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Caucaus: Jubilant Armenia, Azerbaijan Invited To Join Council Of Europe

Armenia and Azerbaijan, still bitterly divided over the Nagorno-Karabakh problem, displayed a rare mutual solidarity on the international stage as they were effectively accepted into the ranks of the Council of Europe, the unofficial club of democracies. RFE/RL's Emil Danielyan reports from Strasbourg, France.

Strasbourg, 29 June 2000 (RFE/RL) -- The Council of Europe's Parliamentary Assembly (PACE) decided overwhelmingly yesterday to approve the long-standing bids by Armenia and Azerbaijan to join the organization, which promotes human rights and democracy.

The two Caucasian neighbors will be considered full members after a formal a endorsement of the decision by the council's member governments later this year.

Baku and Yerevan have in return committed themselves to seeking a peaceful solution to the Karabakh conflict and pressing ahead with political reform. Each will now be bound by a long list of specific obligations involving human rights, legal reform and the rule of law.

Hovannes Hovannisian, chairman of the foreign relations committee of the Armenian parliament, declared that the decision "will open a new page in the history of the Armenian people."

Azerbaijani officials attending the session in Strasbourg were equally enthusiastic.

Two key committees of the Council of Europe's parliamentary assembly had concluded that membership in the Council would contribute to democratization in both Armenia and Azerbaijan and would also promote peace in the volatile south Caucasus.

Demetrio Volcic, a parliamentary assembly rapporteur on Armenia, said in a speech to the parliamentarians that Europe would have lost an opportunity if Armenia and Azerbaijan had been kept out of the Council of Europe for much longer.

Also throwing his weight behind the dual accession was Italian Foreign Minister Lamberto Dini, the rotating chairman-in-office of the Council's Committee of Ministers.

Dini said the enlargement of the Council of Europe was in the interest of common values on which democratic societies are based.

Council of Europe Secretary General Walter Schwimmer suggested that the Committee of Ministers will likely seal the two countries' accession at a meeting next November.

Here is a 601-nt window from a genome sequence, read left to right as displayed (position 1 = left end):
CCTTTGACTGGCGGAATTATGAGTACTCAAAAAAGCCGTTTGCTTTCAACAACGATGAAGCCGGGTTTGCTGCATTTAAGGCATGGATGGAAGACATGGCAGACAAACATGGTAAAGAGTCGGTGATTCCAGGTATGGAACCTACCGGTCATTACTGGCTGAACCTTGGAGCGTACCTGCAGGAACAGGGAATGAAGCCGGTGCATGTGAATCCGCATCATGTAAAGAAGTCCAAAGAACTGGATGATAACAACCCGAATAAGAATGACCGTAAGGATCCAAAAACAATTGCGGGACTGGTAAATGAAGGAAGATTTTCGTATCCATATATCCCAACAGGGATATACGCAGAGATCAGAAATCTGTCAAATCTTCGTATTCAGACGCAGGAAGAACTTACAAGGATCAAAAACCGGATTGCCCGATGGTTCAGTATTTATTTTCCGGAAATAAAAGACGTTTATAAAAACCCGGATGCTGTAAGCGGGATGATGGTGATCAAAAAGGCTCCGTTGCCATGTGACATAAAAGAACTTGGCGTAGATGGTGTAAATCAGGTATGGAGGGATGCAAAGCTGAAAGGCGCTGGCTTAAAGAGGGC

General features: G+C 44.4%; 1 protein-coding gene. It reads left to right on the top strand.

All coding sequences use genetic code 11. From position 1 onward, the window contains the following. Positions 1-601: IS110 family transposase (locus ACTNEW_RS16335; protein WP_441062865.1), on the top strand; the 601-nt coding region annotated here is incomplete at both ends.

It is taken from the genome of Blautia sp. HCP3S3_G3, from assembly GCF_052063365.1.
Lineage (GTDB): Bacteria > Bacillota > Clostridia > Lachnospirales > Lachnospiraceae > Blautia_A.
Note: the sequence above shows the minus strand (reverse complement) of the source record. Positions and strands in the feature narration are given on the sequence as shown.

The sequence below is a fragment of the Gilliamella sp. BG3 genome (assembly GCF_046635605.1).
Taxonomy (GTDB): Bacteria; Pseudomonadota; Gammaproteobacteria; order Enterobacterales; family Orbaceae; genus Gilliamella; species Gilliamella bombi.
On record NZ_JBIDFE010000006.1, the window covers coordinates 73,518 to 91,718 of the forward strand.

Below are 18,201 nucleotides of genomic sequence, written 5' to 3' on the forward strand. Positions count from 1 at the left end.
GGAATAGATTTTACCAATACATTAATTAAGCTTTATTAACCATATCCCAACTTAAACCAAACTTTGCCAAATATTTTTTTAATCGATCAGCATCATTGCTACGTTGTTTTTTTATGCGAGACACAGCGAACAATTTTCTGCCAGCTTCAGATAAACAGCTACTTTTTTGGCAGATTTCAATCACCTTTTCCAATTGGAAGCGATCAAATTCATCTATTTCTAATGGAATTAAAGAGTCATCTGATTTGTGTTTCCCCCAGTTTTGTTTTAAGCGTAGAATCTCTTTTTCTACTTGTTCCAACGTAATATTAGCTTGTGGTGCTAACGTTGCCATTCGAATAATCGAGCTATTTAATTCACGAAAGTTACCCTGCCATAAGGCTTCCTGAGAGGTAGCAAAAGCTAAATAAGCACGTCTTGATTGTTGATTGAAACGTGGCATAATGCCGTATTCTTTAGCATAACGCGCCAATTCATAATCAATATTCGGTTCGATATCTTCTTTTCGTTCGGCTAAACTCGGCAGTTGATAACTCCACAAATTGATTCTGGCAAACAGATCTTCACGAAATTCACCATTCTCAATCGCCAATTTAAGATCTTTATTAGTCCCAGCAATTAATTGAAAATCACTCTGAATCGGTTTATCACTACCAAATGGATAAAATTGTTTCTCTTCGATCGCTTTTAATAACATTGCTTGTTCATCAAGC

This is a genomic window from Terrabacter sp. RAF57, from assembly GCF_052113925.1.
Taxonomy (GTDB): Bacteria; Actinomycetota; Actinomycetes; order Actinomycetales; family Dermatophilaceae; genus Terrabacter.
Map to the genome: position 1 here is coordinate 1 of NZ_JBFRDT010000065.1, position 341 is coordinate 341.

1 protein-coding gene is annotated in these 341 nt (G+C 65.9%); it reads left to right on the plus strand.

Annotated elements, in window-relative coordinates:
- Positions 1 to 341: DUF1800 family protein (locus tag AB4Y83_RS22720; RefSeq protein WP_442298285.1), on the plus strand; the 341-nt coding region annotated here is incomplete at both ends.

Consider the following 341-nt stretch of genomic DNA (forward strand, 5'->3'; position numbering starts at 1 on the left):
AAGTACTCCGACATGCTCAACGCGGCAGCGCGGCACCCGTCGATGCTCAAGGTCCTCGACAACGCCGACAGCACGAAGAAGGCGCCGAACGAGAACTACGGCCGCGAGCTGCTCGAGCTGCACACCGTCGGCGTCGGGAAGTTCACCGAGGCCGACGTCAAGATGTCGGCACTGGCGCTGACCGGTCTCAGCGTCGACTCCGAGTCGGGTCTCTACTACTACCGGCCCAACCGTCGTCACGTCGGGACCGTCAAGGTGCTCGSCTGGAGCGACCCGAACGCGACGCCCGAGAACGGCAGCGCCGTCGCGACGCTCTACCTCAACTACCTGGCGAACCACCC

Some officials in Strasbourg had earlier insisted that Azerbaijan's acceptance be deferred until after the Azerbaijani parliamentary elections due this November.

European governments, however, strongly advocated the simultaneous accession of the two rival countries in an effort to underscore their impartiality in the Karabakh conflict.

Similarly, the U.S. government last week expressed concern about the possibility that Azerbaijan's membership could be delayed, while Armenia might be allowed to accede immediately.

Council of Europe insiders note that U.S. interference in the organization is rather unusual and has occurred on only a few occasions.

The concerted inter-governmental insistence on the simultaneous accession of the two countries may have been the reason why the council's parliamentary committee on legal affairs dropped a pre-condition requiring Azerbaijan to democratically carry out this November's elections.

Still, the Azerbaijani government undertook to hold the elections in such a way that they will be considered "free and fair" by western observers and most local opposition parties.

Armenia's obligations include enacting a law on alternative military service within three years of its accession, and ensuring that "non-traditional religious communities" be allowed to practice their religion "without discrimination." The Armenian authorities will also have to enact new laws on the media, political parties, non-governmental organizations, and place the country's prisons under the jurisdiction of the ministry of justice.

Yerevan is also obliged to "use it s considerable influence on the Armenians in Nagorno-Karabakh to foster a solution to the conflict."

The Karabakh issue featured prominently in the three-hour parliamentary assembly debate, with most deputies stressing the need for both countries hammer out a lasting peace.

A Belgian delegate summed up the dominant mood when he said: "There is no room in the Council of Europe for those who are at war with each other."

Armenian and Azerbaijani officials attending the session welcomed the overwhelmingly positive results of the vote, saying that integration into European structures will facilitate the search for peace in Karabakh, which is seen as the key to stability in the South Caucasus. Each delegation spoke in favor of the other's membership bid to demonstrate good will and a commitment to peace.